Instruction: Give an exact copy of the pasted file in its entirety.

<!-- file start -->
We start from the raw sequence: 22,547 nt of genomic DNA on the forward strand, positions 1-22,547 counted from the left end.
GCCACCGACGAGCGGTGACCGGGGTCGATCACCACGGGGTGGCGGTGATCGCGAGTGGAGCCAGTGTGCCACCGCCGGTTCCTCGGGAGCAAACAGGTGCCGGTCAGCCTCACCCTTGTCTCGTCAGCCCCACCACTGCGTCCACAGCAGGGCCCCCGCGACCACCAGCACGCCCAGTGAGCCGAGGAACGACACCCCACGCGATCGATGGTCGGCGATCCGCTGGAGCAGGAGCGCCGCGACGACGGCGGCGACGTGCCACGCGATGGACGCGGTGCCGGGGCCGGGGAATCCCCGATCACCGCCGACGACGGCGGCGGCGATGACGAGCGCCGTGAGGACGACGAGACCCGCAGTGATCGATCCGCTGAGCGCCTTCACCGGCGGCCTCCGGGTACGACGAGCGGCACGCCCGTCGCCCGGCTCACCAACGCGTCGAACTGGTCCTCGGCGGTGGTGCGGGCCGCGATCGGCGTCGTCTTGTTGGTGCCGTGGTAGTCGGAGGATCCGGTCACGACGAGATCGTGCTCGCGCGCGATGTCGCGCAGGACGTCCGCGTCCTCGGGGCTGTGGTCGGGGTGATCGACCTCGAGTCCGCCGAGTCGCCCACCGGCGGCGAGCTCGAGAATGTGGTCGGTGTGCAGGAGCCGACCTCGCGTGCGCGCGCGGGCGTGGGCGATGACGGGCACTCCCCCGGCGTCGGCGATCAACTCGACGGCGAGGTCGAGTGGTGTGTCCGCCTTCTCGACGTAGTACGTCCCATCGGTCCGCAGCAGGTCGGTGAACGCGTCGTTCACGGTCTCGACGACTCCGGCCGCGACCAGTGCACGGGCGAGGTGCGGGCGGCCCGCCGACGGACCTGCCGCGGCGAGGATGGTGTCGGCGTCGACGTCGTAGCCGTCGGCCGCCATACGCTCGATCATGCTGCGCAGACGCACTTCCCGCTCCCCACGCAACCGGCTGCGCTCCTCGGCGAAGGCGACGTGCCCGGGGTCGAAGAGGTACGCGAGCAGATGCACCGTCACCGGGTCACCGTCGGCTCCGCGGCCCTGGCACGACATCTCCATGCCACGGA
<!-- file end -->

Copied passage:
We start from the raw sequence: 22,547 nt of genomic DNA on the forward strand, positions 1-22,547 counted from the left end.
GCCACCGACGAGCGGTGACCGGGGTCGATCACCACGGGGTGGCGGTGATCGCGAGTGGAGCCAGTGTGCCACCGCCGGTTCCTCGGGAGCAAACAGGTGCCGGTCAGCCTCACCCTTGTCTCGTCAGCCCCACCACTGCGTCCACAGCAGGGCCCCCGCGACCACCAGCACGCCCAGTGAGCCGAGGAACGACACCCCACGCGATCGATGGTCGGCGATCCGCTGGAGCAGGAGCGCCGCGACGACGGCGGCGACGTGCCACGCGATGGACGCGGTGCCGGGGCCGGGGAATCCCCGATCACCGCCGACGACGGCGGCGGCGATGACGAGCGCCGTGAGGACGACGAGACCCGCAGTGATCGATCCGCTGAGCGCCTTCACCGGCGGCCTCCGGGTACGACGAGCGGCACGCCCGTCGCCCGGCTCACCAACGCGTCGAACTGGTCCTCGGCGGTGGTGCGGGCCGCGATCGGCGTCGTCTTGTTGGTGCCGTGGTAGTCGGAGGATCCGGTCACGACGAGATCGTGCTCGCGCGCGATGTCGCGCAGGACGTCCGCGTCCTCGGGGCTGTGGTCGGGGTGATCGACCTCGAGTCCGCCGAGTCGCCCACCGGCGGCGAGCTCGAGAATGTGGTCGGTGTGCAGGAGCCGACCTCGCGTGCGCGCGCGGGCGTGGGCGATGACGGGCACTCCCCCGGCGTCGGCGATCAACTCGACGGCGAGGTCGAGTGGTGTGTCCGCCTTCTCGACGTAGTACGTCCCATCGGTCCGCAGCAGGTCGGTGAACGCGTCGTTCACGGTCTCGACGACTCCGGCCGCGACCAGTGCACGGGCGAGGTGCGGGCGGCCCGCCGACGGACCTGCCGCGGCGAGGATGGTGTCGGCGTCGACGTCGTAGCCGTCGGCCGCCATACGCTCGATCATGCTGCGCAGACGCACTTCCCGCTCCCCACGCAACCGGCTGCGCTCCTCGGCGAAGGCGACGTGCCCGGGGTCGAAGAGGTACGCGAGCAGATGCACCGTCACCGGGTCACCGTCGGCTCCGCGGCCCTGGCACGACATCTCCATGCCACGGA